California Bill to Fight Global Warming

Daily Trojan
University of Southern California

(U-WIRE) LOS ANGELES — Treasure Island in San Francisco was a convenient choice for Gov. Arnold Schwarzenegger to make history by signing the first-ever bill enacting cost-effective reductions of greenhouse gases Wednesday, passed by a Democrat-dominated state legislature.

It was convenient because statistics show that if the projected future of global warming takes its course, Treasure Island will almost definitely be left underwater, years from now.
Schwarzenegger described the enactment of the fledgling bill as a new era of environmental legislation that will change the course of history.

California is the first state to sign such a bill, but the bill is also unlike anything else in the world, Schwarzenegger’s administration said Wednesday.

“When I campaigned for governor, I made it very clear that we have top turn the economy around to make the economy grow again, and also said we must do everything we can to protect the environment and fight against global warming,” Schwarzenegger said.

Schwarzenegger, as seen in a video on the campaign’s Web site, signed the bill in front of the scenic backdrop of the San Francisco Bay, where much of the new clean-energy technology will take place. New York Gov. George Pataki was in attendance and British Prime Minister Tony Blair patched in via video link-up.
Assembly Bill 32 requires regulations and market mechanisms by the California Air Resources Board for a 25-percent reduction in California’s greenhouse gas emissions by 2020, Schwarzenegger’s Web site explains.

Schwarzenegger said the goal is to use market-based incentives to lower carbon emissions by 20 percent to the 1990 level by 2020.
“The most exciting part to me is that this will lead to us leading the way for other states, and for other nations and other countries like India and China, Brazil and Mexico to join us with this when they see all the great work that we are doing,” he said.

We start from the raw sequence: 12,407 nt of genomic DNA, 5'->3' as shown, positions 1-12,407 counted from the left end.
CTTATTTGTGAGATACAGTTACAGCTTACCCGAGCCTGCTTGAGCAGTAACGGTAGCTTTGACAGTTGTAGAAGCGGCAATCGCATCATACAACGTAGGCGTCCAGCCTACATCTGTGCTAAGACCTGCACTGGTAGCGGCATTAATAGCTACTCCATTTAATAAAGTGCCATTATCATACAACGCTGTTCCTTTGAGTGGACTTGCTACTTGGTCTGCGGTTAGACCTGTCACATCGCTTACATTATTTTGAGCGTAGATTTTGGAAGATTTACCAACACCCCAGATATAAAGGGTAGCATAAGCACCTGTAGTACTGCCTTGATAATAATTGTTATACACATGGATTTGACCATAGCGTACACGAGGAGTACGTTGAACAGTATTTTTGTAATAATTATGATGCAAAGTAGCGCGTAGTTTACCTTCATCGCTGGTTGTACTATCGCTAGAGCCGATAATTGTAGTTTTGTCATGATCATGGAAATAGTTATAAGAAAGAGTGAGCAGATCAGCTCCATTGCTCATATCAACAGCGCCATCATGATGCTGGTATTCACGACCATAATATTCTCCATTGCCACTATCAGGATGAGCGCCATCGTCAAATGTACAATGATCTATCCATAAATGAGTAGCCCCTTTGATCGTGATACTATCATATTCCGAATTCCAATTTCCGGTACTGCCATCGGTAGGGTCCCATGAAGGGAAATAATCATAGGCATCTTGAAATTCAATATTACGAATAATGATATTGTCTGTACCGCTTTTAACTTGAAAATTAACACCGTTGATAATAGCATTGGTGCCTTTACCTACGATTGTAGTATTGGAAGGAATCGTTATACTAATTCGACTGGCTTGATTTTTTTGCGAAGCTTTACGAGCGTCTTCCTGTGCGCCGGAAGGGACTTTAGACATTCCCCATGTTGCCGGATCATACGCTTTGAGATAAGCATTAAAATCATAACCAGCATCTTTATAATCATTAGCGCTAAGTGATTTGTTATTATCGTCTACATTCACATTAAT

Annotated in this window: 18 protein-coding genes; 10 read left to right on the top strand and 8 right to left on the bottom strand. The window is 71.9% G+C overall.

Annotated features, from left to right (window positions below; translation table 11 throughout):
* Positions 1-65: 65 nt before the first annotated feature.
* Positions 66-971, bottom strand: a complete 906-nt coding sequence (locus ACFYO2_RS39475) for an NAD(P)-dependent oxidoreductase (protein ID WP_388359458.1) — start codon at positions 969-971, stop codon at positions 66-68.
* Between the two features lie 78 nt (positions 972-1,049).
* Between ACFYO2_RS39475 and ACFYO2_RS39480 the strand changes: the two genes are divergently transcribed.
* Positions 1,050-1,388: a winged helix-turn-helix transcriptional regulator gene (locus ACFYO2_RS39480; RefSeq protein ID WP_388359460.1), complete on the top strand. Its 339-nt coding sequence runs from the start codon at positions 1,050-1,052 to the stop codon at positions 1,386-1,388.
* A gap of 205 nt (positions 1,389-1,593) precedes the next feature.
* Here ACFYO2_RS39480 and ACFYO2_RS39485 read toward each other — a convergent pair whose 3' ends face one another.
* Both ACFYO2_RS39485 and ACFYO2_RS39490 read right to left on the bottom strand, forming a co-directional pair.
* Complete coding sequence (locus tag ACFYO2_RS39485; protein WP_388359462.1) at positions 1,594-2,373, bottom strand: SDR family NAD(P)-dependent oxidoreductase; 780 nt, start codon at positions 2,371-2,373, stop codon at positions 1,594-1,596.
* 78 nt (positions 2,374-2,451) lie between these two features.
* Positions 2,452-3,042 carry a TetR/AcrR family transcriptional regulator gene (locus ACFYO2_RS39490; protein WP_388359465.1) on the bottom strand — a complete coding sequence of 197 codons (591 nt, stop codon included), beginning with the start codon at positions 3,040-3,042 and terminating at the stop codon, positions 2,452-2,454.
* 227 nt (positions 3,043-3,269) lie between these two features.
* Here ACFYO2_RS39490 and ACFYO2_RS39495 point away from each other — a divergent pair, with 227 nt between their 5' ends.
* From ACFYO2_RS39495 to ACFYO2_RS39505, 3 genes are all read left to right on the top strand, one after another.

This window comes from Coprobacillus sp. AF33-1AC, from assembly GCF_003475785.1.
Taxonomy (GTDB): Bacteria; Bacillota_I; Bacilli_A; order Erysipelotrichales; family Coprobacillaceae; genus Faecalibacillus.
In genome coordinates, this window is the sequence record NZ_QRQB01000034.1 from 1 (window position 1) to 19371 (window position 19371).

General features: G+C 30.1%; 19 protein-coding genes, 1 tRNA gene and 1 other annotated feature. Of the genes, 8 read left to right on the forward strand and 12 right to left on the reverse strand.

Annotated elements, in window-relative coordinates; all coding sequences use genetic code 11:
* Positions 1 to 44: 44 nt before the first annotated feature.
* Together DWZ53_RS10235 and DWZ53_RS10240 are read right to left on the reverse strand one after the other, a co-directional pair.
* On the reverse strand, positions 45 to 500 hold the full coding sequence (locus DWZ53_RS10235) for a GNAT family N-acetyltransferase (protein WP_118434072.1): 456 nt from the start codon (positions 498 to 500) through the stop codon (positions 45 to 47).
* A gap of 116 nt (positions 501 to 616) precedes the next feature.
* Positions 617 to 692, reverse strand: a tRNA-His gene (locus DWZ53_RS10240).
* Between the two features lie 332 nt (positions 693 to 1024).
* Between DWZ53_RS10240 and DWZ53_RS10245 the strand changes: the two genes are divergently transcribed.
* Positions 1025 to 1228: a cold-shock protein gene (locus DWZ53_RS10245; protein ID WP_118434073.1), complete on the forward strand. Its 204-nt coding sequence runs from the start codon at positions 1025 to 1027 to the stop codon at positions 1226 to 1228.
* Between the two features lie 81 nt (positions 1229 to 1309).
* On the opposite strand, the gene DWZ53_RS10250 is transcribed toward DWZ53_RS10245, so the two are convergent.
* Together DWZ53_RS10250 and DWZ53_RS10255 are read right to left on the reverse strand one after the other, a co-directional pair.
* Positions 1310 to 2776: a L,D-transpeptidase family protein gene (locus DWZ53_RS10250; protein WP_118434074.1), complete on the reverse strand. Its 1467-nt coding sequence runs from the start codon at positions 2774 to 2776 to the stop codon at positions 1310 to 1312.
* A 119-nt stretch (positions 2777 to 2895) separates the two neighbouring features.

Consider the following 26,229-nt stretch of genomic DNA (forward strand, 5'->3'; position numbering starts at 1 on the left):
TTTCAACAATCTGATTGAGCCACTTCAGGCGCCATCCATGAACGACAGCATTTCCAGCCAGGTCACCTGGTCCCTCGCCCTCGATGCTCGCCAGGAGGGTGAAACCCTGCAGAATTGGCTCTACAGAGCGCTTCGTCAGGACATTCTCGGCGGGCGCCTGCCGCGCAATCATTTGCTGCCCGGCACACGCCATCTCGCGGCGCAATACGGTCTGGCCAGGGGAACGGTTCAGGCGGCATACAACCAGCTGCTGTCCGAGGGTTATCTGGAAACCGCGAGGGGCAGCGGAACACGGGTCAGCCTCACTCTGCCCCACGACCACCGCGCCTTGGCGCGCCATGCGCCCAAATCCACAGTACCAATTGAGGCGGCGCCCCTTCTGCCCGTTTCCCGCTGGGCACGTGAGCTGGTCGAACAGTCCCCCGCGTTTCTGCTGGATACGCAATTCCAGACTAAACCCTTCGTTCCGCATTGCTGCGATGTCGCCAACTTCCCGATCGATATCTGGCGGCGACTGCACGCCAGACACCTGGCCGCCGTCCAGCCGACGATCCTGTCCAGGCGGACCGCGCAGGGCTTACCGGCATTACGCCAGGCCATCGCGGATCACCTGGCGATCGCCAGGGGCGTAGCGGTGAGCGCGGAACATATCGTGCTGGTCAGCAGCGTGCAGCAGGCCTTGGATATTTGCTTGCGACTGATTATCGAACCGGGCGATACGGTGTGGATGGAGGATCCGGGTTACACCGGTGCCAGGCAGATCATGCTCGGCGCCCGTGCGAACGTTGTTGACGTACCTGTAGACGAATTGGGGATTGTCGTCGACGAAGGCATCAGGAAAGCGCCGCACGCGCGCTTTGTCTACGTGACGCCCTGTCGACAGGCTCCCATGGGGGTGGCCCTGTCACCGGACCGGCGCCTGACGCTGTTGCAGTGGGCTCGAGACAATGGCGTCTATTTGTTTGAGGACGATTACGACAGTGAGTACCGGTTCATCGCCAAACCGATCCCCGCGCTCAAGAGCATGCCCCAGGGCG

He said while many critics argue that AB 32 is bad for business, the truth is that an increase in clean energy will result in the increase of a new industry, which will indefinitely create jobs.
Democratic gubernatorial nominee Phil Angelides’ campaign said the bill signing was just another vote-gathering attempt, saying Schwarzenegger is not actually behind the legislation. Angelides, campaign spokespeople said, is genuinely vested in environmental protection.

“California’s leading environmental organizations, including the Sierra Club, California League of Conservation Voters, Vote the Coast, Clean Water Action and many others are supporting Phil Angelides for governor because they know he will always stand up to protect the environment, not just in an election year,” said Brian Brokaw, Angelides campaign spokesman.

“Schwarzenegger may have painted his campaign bus green in this election year,” Brokaw said, “but it’s clear from his record that big oil is still behind the wheel driving Schwarzenegger’s agenda.”
Speaker Fabian Nunez said the signing of AB 32 was a landmark legislation.

“This is an election year,” Nunez said, “and oftentimes when people talk to us about the reason why so much has been getting done and so much got done in the legislature this year, it forces you to at least choose your words very carefully when you talk about the important things you should do.”